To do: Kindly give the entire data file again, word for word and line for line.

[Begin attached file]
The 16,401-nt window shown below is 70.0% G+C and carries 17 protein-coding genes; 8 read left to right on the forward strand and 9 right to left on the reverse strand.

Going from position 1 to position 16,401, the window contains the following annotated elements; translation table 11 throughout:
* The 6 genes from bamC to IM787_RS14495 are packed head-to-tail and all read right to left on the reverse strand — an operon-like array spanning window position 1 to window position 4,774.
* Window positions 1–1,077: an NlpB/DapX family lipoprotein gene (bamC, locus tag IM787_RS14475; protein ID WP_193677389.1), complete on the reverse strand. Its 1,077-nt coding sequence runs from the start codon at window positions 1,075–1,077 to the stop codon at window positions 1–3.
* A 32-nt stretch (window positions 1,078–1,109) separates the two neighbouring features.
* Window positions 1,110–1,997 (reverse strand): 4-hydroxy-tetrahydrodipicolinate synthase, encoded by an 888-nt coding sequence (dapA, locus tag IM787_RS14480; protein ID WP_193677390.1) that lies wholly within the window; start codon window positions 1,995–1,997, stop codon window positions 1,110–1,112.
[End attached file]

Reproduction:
The 16,401-nt window shown below is 70.0% G+C and carries 17 protein-coding genes; 8 read left to right on the forward strand and 9 right to left on the reverse strand.

Going from position 1 to position 16,401, the window contains the following annotated elements; translation table 11 throughout:
* The 6 genes from bamC to IM787_RS14495 are packed head-to-tail and all read right to left on the reverse strand — an operon-like array spanning window position 1 to window position 4,774.
* Window positions 1–1,077: an NlpB/DapX family lipoprotein gene (bamC, locus tag IM787_RS14475; protein ID WP_193677389.1), complete on the reverse strand. Its 1,077-nt coding sequence runs from the start codon at window positions 1,075–1,077 to the stop codon at window positions 1–3.
* A 32-nt stretch (window positions 1,078–1,109) separates the two neighbouring features.
* Window positions 1,110–1,997 (reverse strand): 4-hydroxy-tetrahydrodipicolinate synthase, encoded by an 888-nt coding sequence (dapA, locus tag IM787_RS14480; protein ID WP_193677390.1) that lies wholly within the window; start codon window positions 1,995–1,997, stop codon window positions 1,110–1,112.